In addition to the work being done to integrate prokaryotic phenotypes to genotypes, researchers have also made significant advances in building large-scale phenotype–genotype networks in mice, rats, and humans. The Mouse Genome Database (MGD) has structured their mouse genomic data in terms of the Mammalian Phenotype Ontology . Similarly, the Rat Genome Database (RGD)  also developed a phenome database, integrated with its genomic data. In humans, the GeneNetwork (WebQTL) provides a database of complex traits with mappings to quantitative trait loci . And several studies have focused on integrating human phenome and genome resources. For example, Butte et al. created a large-scale phenome–genome network by integrating the Unified Medical Language System with human microarray gene expression data ; and Aerts et al. applied a prioritization method to associate genes with human diseases and pathways .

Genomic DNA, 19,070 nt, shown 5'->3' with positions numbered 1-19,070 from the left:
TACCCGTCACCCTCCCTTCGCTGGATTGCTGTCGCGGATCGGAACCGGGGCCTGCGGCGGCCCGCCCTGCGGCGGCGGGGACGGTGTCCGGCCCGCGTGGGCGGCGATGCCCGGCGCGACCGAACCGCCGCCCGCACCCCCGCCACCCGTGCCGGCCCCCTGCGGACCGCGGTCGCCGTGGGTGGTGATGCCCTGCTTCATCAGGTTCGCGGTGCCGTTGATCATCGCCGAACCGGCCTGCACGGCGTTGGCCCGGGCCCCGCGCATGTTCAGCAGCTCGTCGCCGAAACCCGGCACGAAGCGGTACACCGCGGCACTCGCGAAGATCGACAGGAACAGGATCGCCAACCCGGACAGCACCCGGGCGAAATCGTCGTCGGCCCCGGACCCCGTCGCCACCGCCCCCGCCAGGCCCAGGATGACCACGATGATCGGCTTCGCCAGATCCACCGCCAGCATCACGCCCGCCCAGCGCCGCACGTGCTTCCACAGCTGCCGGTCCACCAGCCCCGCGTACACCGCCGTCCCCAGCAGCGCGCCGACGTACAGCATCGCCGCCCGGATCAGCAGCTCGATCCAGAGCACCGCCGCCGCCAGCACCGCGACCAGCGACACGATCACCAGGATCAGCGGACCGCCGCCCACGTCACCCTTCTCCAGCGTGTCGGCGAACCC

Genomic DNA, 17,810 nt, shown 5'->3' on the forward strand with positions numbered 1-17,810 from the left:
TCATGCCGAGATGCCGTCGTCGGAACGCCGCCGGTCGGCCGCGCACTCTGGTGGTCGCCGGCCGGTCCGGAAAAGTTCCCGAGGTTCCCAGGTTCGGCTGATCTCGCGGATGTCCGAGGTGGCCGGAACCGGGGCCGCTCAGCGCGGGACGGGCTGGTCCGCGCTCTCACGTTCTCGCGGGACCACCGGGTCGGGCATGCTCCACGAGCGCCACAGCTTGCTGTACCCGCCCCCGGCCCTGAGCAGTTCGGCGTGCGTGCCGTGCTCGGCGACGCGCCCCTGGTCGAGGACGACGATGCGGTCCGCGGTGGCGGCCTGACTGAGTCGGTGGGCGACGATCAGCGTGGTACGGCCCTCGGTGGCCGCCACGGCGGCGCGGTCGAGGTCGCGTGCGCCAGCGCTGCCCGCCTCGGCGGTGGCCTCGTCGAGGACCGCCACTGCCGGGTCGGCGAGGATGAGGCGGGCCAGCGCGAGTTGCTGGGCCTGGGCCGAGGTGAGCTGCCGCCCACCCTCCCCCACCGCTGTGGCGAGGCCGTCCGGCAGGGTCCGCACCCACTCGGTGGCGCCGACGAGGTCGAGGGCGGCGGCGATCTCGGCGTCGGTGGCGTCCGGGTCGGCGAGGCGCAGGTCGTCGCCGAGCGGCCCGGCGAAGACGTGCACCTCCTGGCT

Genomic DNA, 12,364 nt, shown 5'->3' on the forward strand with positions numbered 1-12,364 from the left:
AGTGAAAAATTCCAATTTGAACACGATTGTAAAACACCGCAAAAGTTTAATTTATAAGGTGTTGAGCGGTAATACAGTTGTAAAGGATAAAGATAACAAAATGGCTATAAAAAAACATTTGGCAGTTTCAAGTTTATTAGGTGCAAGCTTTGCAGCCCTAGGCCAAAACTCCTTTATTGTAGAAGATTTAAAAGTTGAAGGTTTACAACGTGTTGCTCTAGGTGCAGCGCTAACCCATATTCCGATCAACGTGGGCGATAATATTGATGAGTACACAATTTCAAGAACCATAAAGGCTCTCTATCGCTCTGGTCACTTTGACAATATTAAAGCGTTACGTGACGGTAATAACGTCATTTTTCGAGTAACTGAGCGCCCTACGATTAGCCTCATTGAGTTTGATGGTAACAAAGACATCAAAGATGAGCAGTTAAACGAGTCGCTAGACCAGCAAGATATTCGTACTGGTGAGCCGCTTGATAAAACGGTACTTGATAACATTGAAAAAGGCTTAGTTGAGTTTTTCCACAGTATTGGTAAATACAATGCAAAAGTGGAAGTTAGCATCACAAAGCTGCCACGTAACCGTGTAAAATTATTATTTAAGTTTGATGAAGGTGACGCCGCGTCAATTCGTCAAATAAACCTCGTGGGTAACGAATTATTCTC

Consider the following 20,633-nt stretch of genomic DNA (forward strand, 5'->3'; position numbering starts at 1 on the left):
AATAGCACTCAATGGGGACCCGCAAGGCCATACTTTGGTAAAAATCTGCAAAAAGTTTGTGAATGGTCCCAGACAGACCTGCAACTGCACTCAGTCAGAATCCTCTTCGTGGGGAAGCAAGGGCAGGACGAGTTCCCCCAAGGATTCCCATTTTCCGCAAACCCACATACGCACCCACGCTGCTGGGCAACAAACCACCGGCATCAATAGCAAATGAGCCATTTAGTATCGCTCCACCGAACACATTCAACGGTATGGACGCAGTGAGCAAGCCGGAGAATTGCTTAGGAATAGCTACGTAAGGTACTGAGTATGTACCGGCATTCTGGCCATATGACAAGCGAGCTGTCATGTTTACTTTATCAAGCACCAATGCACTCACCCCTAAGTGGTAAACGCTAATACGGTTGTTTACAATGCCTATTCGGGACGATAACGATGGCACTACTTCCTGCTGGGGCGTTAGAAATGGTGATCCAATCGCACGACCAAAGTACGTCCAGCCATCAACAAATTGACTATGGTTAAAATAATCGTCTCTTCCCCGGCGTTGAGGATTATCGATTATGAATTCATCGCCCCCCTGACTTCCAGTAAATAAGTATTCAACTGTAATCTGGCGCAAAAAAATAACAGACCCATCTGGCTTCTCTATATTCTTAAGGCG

We hypothesized that by automatically and simultaneously merging and analyzing massive quantities of microbiological phenotypes and their molecular datasets, we could predict both the molecular underpinnings of prokaryotic phenotypes as well as the relationships between related groups of phenotypes. Thus, this study is designed to illustrate how the big picture emerges from the network of predictions between multiple scales of molecular mechanisms and their correlations to an individual phenotype or to clusters of phenotypes. We developed a high-throughput computational approach, and for the first time, demonstrate the feasibility of integrating a large quantity of prokaryotic phenotypes with genomic datasets from various sources for large-scale data mining across different scales of molecular biology (protein domains, pathways, molecular function, and cellular processes).